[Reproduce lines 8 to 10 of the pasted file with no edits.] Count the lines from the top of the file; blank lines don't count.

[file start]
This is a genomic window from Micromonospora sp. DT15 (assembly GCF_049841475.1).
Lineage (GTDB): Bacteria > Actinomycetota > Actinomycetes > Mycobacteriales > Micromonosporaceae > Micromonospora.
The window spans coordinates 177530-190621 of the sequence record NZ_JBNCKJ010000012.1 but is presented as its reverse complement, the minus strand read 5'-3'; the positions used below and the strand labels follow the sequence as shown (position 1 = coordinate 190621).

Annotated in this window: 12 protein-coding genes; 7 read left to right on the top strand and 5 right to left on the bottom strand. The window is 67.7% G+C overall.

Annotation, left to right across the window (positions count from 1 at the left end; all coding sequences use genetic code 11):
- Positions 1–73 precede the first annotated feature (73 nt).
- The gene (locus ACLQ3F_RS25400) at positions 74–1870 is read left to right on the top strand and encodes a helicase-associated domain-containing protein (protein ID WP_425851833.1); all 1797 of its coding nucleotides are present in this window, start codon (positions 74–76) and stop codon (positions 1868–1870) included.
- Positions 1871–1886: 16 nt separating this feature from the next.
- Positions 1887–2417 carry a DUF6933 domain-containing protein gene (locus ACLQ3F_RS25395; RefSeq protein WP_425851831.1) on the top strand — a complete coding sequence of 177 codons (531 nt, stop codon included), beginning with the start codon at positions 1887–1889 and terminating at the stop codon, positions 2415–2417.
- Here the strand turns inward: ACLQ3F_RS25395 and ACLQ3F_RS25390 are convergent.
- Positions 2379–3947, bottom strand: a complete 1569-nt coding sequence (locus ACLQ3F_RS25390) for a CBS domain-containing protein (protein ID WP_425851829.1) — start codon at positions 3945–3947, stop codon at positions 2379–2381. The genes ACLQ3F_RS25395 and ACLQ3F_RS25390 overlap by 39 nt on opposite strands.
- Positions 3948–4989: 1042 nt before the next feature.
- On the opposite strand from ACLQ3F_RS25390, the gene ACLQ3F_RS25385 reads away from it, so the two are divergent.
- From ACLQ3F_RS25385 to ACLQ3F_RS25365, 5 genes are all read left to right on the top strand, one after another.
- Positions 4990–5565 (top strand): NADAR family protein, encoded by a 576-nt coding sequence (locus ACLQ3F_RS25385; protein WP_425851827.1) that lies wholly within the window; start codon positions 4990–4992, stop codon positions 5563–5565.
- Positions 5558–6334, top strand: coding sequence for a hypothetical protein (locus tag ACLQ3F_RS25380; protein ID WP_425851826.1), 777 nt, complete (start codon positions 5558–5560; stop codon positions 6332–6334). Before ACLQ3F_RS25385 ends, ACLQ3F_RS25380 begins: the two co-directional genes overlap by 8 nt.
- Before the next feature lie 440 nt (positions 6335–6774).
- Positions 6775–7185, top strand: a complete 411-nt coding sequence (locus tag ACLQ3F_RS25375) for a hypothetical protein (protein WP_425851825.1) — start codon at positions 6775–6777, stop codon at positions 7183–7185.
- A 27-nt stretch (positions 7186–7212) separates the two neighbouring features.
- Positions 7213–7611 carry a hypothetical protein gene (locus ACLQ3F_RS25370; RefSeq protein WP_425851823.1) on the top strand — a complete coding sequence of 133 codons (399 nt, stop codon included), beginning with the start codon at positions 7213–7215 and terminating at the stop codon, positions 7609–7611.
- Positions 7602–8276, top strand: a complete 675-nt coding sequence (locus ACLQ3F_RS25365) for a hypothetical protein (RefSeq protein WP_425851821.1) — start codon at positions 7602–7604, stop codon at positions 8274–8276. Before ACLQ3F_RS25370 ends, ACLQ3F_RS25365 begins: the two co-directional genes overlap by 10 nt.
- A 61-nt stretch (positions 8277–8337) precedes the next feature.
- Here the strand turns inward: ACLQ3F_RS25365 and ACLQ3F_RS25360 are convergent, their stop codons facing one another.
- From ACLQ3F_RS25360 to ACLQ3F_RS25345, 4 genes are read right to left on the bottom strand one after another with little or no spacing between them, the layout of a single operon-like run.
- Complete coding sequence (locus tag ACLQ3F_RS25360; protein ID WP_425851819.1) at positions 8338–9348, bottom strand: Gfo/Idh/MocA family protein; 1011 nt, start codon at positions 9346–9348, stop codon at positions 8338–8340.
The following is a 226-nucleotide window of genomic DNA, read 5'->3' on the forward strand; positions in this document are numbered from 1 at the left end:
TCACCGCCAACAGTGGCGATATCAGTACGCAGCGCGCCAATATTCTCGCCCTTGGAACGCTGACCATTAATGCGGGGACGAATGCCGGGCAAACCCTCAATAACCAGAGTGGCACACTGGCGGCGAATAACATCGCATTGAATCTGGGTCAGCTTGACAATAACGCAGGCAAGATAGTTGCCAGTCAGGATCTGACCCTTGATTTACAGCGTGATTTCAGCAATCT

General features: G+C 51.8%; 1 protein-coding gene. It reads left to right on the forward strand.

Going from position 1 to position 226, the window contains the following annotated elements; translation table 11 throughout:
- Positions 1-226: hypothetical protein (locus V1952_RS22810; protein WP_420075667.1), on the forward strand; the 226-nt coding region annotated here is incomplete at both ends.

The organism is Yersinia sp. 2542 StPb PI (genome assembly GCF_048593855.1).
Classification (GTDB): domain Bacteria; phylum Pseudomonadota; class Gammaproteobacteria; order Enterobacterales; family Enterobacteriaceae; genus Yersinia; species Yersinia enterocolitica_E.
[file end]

- Positions 1871–1886: 16 nt separating this feature from the next.
- Positions 1887–2417 carry a DUF6933 domain-containing protein gene (locus ACLQ3F_RS25395; RefSeq protein WP_425851831.1) on the top strand — a complete coding sequence of 177 codons (531 nt, stop codon included), beginning with the start codon at positions 1887–1889 and terminating at the stop codon, positions 2415–2417.
- Here the strand turns inward: ACLQ3F_RS25395 and ACLQ3F_RS25390 are convergent.